scripture—in differences of style and lexicology, and other linguistic features; it compares the information acquired by history and archaeology; it enters, by an intimate acquaintance with the Hebrew text, into the peculiarities of thought, the psychological conditions, as well as the material environment, of the writers. The results of the present day have been attained by the application of such methods by an unbroken series of erudite Hebraists and profound thinkers from Eichhorn to Wellhausen. Though this sketch is intended only to summarize Rationalistic progress in England, it is absolutely necessary, in this section, to treat of the German schools, in which the progress in Biblical analysis has been mainly achieved.
It is often foolishly objected to the higher criticism by English hearers that it comes from Germany. Apart from the obvious frivolity of the objection (for, whatever may be said of the German systems which come here when they die, the living thoughts of that erudite and energetic nation are of great importance to us), it may be safely answered that German criticism may be traced to an English source. In 1774-8 a number of treatises by Reimarns propagated the ideas of the English Deists throughout Germany; these works, commonly called the "Wolfenbüttel Fragments," had a profound disturbing influence on the younger generation, though even their editor, Lessing, did not approve of the opinions they embodied. That they had an important influence, and thus directly prepared the way for the nascent "higher" criticism, is admitted by such writers as Lechler, Ritschl, Tholuck, and Dorner. Thus the present advanced stage of Biblical criticism in England may be traced back, through the activity in the German schools, to the Deistic teaching of the last century to which it is so often unwisely opposed in a deprecatory sense. In Germany the seed had more favourable conditions for growth. The tyranny of the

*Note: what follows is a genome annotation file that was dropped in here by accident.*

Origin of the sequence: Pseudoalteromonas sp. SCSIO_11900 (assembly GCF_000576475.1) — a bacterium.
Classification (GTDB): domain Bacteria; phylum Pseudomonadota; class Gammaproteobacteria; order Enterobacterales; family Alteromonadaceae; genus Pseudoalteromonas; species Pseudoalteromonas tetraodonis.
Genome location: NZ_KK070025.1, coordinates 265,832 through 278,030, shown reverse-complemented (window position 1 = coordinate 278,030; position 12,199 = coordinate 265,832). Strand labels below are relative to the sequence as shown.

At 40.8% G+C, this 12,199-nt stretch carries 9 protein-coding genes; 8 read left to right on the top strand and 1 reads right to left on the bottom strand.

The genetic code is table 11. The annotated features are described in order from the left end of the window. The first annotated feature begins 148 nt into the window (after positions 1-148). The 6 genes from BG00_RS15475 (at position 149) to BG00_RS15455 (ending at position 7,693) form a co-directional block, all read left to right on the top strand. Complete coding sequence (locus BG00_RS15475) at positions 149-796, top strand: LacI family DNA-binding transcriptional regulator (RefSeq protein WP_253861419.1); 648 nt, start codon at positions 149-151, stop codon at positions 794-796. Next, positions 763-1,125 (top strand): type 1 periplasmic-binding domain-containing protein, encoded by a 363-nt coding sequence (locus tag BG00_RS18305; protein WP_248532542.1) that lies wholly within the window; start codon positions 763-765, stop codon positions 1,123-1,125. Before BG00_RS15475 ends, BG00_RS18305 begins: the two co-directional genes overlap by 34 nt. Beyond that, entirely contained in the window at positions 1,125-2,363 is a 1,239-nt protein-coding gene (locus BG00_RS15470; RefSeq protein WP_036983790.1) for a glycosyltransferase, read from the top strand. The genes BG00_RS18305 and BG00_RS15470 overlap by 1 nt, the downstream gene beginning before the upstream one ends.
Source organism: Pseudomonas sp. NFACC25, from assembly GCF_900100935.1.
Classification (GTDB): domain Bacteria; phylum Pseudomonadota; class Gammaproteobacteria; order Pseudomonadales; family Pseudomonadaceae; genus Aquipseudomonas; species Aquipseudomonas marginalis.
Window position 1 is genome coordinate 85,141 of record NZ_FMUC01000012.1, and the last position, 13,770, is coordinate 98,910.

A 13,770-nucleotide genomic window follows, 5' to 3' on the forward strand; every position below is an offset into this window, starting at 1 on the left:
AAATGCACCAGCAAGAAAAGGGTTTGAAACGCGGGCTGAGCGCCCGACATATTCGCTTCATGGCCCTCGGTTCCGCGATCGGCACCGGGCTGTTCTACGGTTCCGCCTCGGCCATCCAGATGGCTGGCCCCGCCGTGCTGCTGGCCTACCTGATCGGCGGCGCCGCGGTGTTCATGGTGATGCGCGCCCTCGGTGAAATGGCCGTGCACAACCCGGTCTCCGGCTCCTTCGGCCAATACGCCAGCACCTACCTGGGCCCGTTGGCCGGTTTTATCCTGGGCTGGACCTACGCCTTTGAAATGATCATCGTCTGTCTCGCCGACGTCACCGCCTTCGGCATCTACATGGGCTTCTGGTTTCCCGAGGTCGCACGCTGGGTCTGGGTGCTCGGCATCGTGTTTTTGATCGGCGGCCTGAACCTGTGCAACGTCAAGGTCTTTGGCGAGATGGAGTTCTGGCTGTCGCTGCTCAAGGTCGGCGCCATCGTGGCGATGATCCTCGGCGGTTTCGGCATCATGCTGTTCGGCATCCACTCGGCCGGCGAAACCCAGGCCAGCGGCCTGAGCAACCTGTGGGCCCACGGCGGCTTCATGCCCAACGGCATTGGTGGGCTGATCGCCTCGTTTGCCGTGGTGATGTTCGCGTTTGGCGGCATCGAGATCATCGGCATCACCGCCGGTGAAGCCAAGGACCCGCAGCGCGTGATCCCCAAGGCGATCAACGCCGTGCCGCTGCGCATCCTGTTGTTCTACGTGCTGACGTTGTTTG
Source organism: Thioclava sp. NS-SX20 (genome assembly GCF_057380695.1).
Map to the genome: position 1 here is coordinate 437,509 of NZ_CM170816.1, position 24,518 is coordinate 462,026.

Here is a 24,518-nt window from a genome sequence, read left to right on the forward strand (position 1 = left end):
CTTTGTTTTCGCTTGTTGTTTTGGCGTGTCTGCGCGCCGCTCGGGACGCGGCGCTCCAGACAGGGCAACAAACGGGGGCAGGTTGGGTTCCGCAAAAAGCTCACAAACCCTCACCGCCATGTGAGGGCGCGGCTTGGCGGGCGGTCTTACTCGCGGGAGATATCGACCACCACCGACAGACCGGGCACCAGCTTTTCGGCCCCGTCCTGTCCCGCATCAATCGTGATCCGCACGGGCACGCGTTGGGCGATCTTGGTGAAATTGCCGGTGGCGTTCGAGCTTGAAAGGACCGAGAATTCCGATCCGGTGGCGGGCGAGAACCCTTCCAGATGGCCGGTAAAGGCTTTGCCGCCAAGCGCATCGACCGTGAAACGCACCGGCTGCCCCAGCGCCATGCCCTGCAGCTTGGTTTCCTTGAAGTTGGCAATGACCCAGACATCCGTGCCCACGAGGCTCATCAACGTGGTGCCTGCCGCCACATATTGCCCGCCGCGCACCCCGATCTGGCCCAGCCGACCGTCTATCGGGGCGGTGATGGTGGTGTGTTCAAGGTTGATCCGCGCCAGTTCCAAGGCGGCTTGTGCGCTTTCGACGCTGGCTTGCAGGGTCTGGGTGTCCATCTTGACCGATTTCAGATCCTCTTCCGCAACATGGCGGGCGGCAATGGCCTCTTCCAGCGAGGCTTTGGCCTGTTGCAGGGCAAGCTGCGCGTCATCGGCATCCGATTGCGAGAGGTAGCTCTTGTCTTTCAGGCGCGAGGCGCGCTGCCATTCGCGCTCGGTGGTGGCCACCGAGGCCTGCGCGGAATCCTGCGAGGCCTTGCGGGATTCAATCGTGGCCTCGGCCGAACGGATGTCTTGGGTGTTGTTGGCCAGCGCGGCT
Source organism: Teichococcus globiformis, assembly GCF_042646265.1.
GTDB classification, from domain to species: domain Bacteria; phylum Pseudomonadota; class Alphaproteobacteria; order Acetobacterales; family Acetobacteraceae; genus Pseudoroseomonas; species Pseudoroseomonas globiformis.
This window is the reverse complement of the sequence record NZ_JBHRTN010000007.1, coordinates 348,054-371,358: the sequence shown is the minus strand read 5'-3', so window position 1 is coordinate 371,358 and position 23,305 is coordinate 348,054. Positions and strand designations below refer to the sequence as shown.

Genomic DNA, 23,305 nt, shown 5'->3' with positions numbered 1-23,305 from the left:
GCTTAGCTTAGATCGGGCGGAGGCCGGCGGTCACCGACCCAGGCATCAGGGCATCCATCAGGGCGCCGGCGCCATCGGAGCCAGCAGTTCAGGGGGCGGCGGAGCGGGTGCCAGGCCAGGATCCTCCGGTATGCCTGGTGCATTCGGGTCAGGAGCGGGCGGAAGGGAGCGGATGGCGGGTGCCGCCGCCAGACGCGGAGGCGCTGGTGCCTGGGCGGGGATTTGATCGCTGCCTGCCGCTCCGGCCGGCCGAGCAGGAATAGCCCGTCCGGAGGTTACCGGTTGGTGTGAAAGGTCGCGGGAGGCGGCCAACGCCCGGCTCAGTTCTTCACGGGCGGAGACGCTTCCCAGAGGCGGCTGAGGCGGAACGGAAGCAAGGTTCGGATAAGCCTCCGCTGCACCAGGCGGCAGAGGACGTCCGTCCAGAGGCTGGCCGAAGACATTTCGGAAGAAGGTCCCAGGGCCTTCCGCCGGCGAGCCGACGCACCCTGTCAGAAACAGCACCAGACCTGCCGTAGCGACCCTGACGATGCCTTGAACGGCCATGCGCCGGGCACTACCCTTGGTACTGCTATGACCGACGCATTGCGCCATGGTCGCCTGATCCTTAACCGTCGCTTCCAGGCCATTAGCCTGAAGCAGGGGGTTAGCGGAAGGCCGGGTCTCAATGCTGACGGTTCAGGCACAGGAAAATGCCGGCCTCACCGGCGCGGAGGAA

- Though there is much confusion in contrasting the terms "higher" and "lower" criticism, it is certainly not correct to say that the "higher" criticism is purely internal and philological. In spite of Professor Sayce's assertions, the higher critics do utilize the results of careful research in Assyriology and Egyptology. The "lower" criticism would seem to be a purely mechanical textual criticism, such as Bengel and Wetstein initiated, and Hug, Griesbach, Scholz, Tischendorf, etc., continue.